Colquhoun also had some advice for younger, current players. “Unless they’re going first round, I would tell younger players to stay in school.  Get your education.  Take more classes so you won’t have to stay longer.  Take school seriously because football is not forever, but having a degree is.  Education is really important and they should take school seriously.  As I said, anything can happen at any moment.”

Credit MSU Athletics
DeAnthony Arnett catching a ball.

DeAnthony Arnett, former Michigan State wide receiver, was one of the players that did not leave early and got his degree.  However, most of his friends made the decision to leave early.   

Arnett said, “Some people after three years will leave early if they are in a good enough position to move forward in their career and provide for their family.  Why stay in school if you were struggling and can now leave early to the NFL to get tons of money?”

“Some people coming out of high school only have a three-year plan for college.  Sometimes it works, sometimes it doesn’t.  I would tell younger players to make sure they have everything together before making that big decision and to have a plan,” said Arnett.

Arnett said, “On the other hand, some players also feel that if they made their money already and are taking care of their family, why should they go back to school?  They lose sight of it if they’ve already experienced success.  However, some will stay true to the promise they made to their family and friends about graduating.”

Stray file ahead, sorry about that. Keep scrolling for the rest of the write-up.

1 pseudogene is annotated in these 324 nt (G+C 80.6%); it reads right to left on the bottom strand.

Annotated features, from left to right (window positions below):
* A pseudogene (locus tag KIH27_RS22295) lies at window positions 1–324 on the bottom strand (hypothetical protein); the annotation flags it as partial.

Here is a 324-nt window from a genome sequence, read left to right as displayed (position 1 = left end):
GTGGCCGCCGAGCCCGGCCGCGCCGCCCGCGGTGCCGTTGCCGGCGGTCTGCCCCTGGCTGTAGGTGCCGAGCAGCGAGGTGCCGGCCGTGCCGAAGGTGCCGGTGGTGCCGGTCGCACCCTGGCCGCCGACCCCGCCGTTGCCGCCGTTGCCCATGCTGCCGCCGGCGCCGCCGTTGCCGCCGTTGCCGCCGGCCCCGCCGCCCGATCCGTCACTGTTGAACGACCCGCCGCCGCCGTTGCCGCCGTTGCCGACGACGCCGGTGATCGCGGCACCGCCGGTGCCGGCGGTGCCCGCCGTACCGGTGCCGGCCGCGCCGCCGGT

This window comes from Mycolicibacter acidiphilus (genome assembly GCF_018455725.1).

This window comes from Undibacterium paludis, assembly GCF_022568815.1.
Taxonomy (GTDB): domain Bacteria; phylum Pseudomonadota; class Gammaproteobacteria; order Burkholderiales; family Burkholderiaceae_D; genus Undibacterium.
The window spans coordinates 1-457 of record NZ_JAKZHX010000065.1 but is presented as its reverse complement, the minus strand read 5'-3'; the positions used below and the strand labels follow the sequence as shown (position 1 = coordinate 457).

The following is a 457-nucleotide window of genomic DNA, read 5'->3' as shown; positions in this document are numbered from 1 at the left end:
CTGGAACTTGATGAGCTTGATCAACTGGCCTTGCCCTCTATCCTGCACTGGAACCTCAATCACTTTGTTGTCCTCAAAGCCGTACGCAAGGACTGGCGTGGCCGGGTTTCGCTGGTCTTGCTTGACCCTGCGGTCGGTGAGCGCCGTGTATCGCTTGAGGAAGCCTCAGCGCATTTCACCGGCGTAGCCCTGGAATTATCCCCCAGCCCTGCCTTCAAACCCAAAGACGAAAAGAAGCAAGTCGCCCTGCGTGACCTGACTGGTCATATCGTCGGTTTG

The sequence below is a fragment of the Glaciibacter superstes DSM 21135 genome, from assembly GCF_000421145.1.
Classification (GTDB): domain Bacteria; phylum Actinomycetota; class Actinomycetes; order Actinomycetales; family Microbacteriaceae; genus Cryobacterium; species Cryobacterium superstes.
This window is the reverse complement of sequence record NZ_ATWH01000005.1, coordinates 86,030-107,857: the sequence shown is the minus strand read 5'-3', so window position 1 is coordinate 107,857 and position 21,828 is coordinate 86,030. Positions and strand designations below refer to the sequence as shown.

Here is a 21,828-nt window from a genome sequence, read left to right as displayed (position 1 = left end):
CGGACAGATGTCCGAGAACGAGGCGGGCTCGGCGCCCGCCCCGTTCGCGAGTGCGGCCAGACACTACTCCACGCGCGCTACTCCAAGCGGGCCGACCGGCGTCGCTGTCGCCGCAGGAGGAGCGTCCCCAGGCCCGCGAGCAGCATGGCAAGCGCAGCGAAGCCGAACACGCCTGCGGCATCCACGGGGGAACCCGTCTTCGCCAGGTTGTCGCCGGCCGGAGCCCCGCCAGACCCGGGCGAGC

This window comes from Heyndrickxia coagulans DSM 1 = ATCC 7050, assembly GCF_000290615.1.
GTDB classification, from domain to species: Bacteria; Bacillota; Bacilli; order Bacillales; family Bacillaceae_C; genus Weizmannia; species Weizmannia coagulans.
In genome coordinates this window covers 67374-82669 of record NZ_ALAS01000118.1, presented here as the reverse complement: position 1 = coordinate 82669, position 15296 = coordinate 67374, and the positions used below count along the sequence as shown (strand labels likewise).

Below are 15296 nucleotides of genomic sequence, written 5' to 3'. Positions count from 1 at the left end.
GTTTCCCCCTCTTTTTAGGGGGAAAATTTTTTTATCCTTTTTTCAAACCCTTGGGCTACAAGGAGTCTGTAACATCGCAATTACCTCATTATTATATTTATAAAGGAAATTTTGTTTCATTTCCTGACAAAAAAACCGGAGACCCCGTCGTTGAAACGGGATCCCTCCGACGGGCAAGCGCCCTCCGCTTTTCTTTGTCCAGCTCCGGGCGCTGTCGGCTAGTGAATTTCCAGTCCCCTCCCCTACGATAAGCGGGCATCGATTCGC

Arnett signed with the Seattle Seahawks in 2016, but was cut after not making the team’s roster.  However, he wasn’t too upset considering he had earned his degree from a university like MSU.

“I didn’t at all feel discouraged when I left Seattle.  When you play sports growing up, you realize a lot of things are political.  I continued to grind because there’s more to life than playing football.  But, I’m still pursuing that dream.  Still doing what I love and trying to play again.  I’ve just been training, eating right and staying healthy.  Currently, I’ve been trying out for NFL and CFL teams,” said Arnett.

Arnett concluded, “I’ve seen people leave early and be successful.  I’ve also seen people leave early and come straight back home, left to pick up the pieces.  That’s just the way the game is and everyone should be prepared for that reality. No matter what though, no one should ever give up.”